A young shearwater sitting on the ground
This Wedge-tailed Shearwater crept out to say hello

The area is home to a number of birds, including the Laysan Albatross, which nest on the refuge, and the Red Footed Booby as well as a number of native plant species (signs help identify these). A number of young Wedge-tailed Shearwaters were roaming about, peeking from under the fence that protects them from visitors (there are many notices warning that the birds are protected, and that touching or harassing them is an offense). 100_9517The 1913 Daniel K. Inouye Kilauea Lighthouse is the northernmost point of Kauai and is on the National Register of Historic Places; tours are offered on select days, pending staff availability.

 

a rocky cave entrance
One of the caves near Hanalei

We spent another afternoon wandering the shops in Kapaa Town and headed north, up the coast to Hanalei Town. We stopped to take a look in one of the caves (sadly, we didn’t see Puff the dragon) and continued on to where the road ends at the shoreline.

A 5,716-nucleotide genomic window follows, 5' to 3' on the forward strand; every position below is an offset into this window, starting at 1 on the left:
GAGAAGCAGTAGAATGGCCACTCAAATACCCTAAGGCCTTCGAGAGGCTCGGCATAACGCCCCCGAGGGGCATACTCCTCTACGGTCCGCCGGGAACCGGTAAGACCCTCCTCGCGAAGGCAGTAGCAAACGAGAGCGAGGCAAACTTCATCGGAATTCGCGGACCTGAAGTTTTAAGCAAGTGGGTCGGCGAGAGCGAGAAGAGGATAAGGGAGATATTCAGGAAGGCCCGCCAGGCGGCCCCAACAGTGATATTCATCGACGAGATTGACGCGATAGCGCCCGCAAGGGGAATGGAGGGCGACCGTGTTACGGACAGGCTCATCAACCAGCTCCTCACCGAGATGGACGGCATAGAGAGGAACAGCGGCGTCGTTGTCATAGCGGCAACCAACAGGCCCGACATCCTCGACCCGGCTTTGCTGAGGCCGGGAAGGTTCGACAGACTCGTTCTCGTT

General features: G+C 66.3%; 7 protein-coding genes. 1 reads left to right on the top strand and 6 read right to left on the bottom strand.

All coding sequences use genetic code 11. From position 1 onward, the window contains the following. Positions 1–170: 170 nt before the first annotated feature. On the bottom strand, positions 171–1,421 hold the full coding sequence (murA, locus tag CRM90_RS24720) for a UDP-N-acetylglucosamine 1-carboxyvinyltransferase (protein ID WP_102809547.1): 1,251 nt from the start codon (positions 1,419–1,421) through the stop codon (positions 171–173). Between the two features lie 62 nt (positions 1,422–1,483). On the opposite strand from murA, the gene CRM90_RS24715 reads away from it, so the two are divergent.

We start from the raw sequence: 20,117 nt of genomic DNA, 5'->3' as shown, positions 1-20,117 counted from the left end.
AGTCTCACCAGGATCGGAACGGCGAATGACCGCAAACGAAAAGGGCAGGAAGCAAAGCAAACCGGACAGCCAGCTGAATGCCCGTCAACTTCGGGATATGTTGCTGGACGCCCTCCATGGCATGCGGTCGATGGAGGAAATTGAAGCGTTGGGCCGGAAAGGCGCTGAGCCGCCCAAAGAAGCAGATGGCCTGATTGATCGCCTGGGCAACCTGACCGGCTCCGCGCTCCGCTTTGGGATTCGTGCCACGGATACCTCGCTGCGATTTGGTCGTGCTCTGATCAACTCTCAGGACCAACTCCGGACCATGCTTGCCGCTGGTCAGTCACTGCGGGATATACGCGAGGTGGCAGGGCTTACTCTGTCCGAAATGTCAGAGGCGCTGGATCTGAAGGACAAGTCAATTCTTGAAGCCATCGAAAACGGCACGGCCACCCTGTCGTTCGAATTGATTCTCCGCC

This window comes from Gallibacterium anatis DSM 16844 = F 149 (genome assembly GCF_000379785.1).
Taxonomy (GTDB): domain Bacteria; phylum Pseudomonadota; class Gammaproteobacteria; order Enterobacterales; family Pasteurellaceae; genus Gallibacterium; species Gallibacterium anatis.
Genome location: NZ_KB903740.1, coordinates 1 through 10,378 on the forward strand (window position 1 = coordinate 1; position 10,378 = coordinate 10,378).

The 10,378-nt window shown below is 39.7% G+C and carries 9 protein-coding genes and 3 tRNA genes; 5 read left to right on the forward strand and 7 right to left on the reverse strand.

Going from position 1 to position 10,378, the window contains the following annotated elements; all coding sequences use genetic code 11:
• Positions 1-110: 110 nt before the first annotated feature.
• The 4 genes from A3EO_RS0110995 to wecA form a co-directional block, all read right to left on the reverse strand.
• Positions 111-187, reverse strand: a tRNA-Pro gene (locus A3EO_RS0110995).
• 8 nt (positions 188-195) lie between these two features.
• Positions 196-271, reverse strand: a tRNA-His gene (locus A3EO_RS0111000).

Some large rocks on the cave floor
inside the cave

Though we didn’t go explore it, there is a trail from here that goes along the Napali Coast. There is a bridge on the main road that frequently floods, cutting off access to the rest of the island. It was raining that day, so we didn’t want to take our chances and stay too long. We chose an area restaurant for dinner and had one of many wonderful seafood dinners. (In fact, we didn’t have a disappointing meal the entire week.)

A collection of signs on a beach warning of the dangers of swimming there
Hawaiians take safety seriously
A small stretch of beach and the ocean. A few trees are on a spit to the left of the image
The end of the road and the beginning of the Napali Coast

Though people say that Hawaii is very expensive, it seems to me that if you eat food grown and harvested on the island, it is no more so than back home. (I did stop in a local grocery store as I like to do when traveling to get a better feel for the true character of a place. Items shipped in from the mainland tended to be pricey, but local foods were very reasonably priced.)

A waterfall that appears as two, surrounded by greenery with mountains in the background.
Opaekaa Falls